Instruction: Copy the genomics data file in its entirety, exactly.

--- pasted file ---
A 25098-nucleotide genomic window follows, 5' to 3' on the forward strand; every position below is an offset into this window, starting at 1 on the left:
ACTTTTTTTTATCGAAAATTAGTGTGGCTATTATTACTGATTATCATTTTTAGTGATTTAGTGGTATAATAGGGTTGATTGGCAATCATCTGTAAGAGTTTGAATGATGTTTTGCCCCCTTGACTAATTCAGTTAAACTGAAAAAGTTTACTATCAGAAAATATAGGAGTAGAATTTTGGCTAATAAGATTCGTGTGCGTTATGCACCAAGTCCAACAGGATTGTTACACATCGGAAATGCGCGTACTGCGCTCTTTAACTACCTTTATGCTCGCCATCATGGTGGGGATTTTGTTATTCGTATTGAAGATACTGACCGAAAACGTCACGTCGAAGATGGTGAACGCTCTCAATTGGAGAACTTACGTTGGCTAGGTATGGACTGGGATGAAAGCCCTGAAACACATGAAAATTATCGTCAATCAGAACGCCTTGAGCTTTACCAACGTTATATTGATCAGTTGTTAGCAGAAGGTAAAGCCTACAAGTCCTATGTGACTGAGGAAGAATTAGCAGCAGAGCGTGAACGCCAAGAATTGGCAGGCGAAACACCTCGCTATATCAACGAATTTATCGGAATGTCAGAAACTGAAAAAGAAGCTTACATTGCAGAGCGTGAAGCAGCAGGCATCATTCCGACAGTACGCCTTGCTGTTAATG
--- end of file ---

A 25098-nucleotide genomic window follows, 5' to 3' on the forward strand; every position below is an offset into this window, starting at 1 on the left:
ACTTTTTTTTATCGAAAATTAGTGTGGCTATTATTACTGATTATCATTTTTAGTGATTTAGTGGTATAATAGGGTTGATTGGCAATCATCTGTAAGAGTTTGAATGATGTTTTGCCCCCTTGACTAATTCAGTTAAACTGAAAAAGTTTACTATCAGAAAATATAGGAGTAGAATTTTGGCTAATAAGATTCGTGTGCGTTATGCACCAAGTCCAACAGGATTGTTACACATCGGAAATGCGCGTACTGCGCTCTTTAACTACCTTTATGCTCGCCATCATGGTGGGGATTTTGTTATTCGTATTGAAGATACTGACCGAAAACGTCACGTCGAAGATGGTGAACGCTCTCAATTGGAGAACTTACGTTGGCTAGGTATGGACTGGGATGAAAGCCCTGAAACACATGAAAATTATCGTCAATCAGAACGCCTTGAGCTTTACCAACGTTATATTGATCAGTTGTTAGCAGAAGGTAAAGCCTACAAGTCCTATGTGACTGAGGAAGAATTAGCAGCAGAGCGTGAACGCCAAGAATTGGCAGGCGAAACACCTCGCTATATCAACGAATTTATCGGAATGTCAGAAACTGAAAAAGAAGCTTACATTGCAGAGCGTGAAGCAGCAGGCATCATTCCGACAGTACGCCTTGCTGTTAATG